VATICAN CITY — As cardinals publicly line up on opposing sides of the debate of Communion for divorced-and-remarried Catholics ahead of next month’s Synod and the Family, “wishful” speculation is mounting in Rome that the issue might be cast aside before the meeting begins.
Family life will be the focus of the third Extraordinary General Assembly of the Synod of Bishops that will meet at the Vatican Oct. 5-19. The 150 synod fathers taking part will discuss the “pastoral challenges of the family in the context of evangelization.”
But although the scope of the two-week meeting is wide, the controversial issue of changing the Church’s discipline with regards to holy Communion for Catholics divorced and remarried has threatened to eclipse the discussions, prompted by a keynote speech by Cardinal Walter Kasper earlier this year.
In a long address that opened a consistory on the synod, the German cardinal ended his speech by considering arguments for a possible change in pastoral practice that would in some instances allow such Catholics to receive the Eucharist. His arguments were roundly criticized by both cardinals and scholars, leading Cardinal Kasper to complain of a “doctrinal war.”
A central concerns is that despite unanimity that the Church’s teaching on this matter cannot be changed, discussions will result in changes to pastoral practice, thus making it appear that a relaxation of Church teaching has effectively taken place.
Mainly for this reason, an intense and very public debate followed Cardinal Kasper’s speech, unsettling both laity and Church leaders. This week, Cardinal Gerhard Müller, the prefect for the Congregation for the Doctrine of the Faith, and Cardinal George Pell, prefect of the Secretariat on the Economy, both weighed in with their opposition to any changes on this issue in forewords for two new books.
“When we are in the presence of a valid marriage, there is no way to sever that bond,” Cardinal Müller writes in Remaining in the Truth of Christ. “Neither the Pope nor any other bishop has the authority to do so, because it touches on a reality that belongs to God, not to them.”
Writing in The Gospel of the Family — a book-length riposte to Cardinal Kasper’s address — Cardinal Pell says that doctrine and pastoral practice “cannot be contradictory”, and he adds that “one cannot maintain the indissolubility of marriage by allowing the ‘remarried’ to receive Communion.”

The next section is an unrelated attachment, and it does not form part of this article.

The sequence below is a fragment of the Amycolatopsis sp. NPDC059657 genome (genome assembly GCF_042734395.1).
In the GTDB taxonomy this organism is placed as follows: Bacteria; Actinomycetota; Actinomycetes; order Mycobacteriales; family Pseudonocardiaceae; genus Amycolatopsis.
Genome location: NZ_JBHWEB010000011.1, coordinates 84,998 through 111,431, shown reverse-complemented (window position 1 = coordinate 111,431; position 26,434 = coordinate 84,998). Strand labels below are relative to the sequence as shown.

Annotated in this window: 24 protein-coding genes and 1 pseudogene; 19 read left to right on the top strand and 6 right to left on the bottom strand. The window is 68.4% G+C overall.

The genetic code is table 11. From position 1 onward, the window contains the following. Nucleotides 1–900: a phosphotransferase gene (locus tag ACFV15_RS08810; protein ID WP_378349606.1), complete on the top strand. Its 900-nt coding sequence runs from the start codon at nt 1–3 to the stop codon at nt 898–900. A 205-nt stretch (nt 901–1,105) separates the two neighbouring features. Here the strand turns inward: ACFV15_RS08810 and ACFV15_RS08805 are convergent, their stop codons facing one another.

He warns of a repeat of protests that surrounded Pope Paul VI’s encyclical Humanae Vitae (The Regulation of Birth), and says that focusing on this issue is a “counterproductive and futile search for short-term consolations.” Pressure to change rules regarding Communion for the divorced and “remarried” are centered mainly in Europe and places where the faith is failing, he argues. “Healthy communities do not spend most of their energies on peripheral issues,” he adds, and says those affected by this particular one “is very small indeed.”
Pope: ‘Issue Is Bigger and Wider’
Pope Francis, who initiated the debate to have a full and open debate on the issue, has also expressed his disapproval of the attention it’s now receiving. Speaking to reporters in May, the Holy Father said: “I have not been happy that so many people — even Church people, priests — have said: ‘Ah, the synod will be about giving Communion to the divorced.’”
“No, the issue is bigger and wider,” he said, and explained that the family and marriage as a whole are in crisis. “I don’t want us to fall into this casuistry of ‘can we’ or ‘can’t we?’”
Particularly unsightly for many is the public jousting between cardinals in this debate. Although this is not a particularly new phenomenon, the polarization of this debate and the depth of disagreement appear to be unique.
Cardinal Kasper has said such overt criticism of his thesis is “a first” and that he has never before witnessed such public attacks in his academic career. The German cardinal believes the criticisms were really aimed at Pope Francis, who encouraged him to explore possible changes in pastoral practice on the issue.
For all of these reasons, influential Vatican officials are hoping the issue will be shut down before the synod begins. This is believed to be especially true among prelates from the developing world, for whom this issue is minor, compared to the other challenges they face concerning the family and evangelization.
One official told the Register on condition of anonymity there is “certainly” a wish among senior officials to put a halt to the discussion as it’s “distracting” from the focus of the synod. But he said such a possibility is “wishful thinking” as the decision ultimately rests with Pope Francis, who is unlikely to end a debate that he initiated before the synod will begin.
Even so, the official didn’t rule out the possibility. “We don’t really know what the Pope is going to do from one day to the next,” he said. “Quite often he takes us by surprise.”
For Cardinal Pell, the debate is being seen as a symbol of polarization in the Church. And the issue of Communion to the divorced and remarried has become “a prize in the clash between what remains of Christendom in Europe and an aggressive neo-paganism,” he writes in the book foreword. “Every opponent of Christianity wants the Church to capitulate on this issue.”
Edward Pentin is the Register’s Rome correspondent.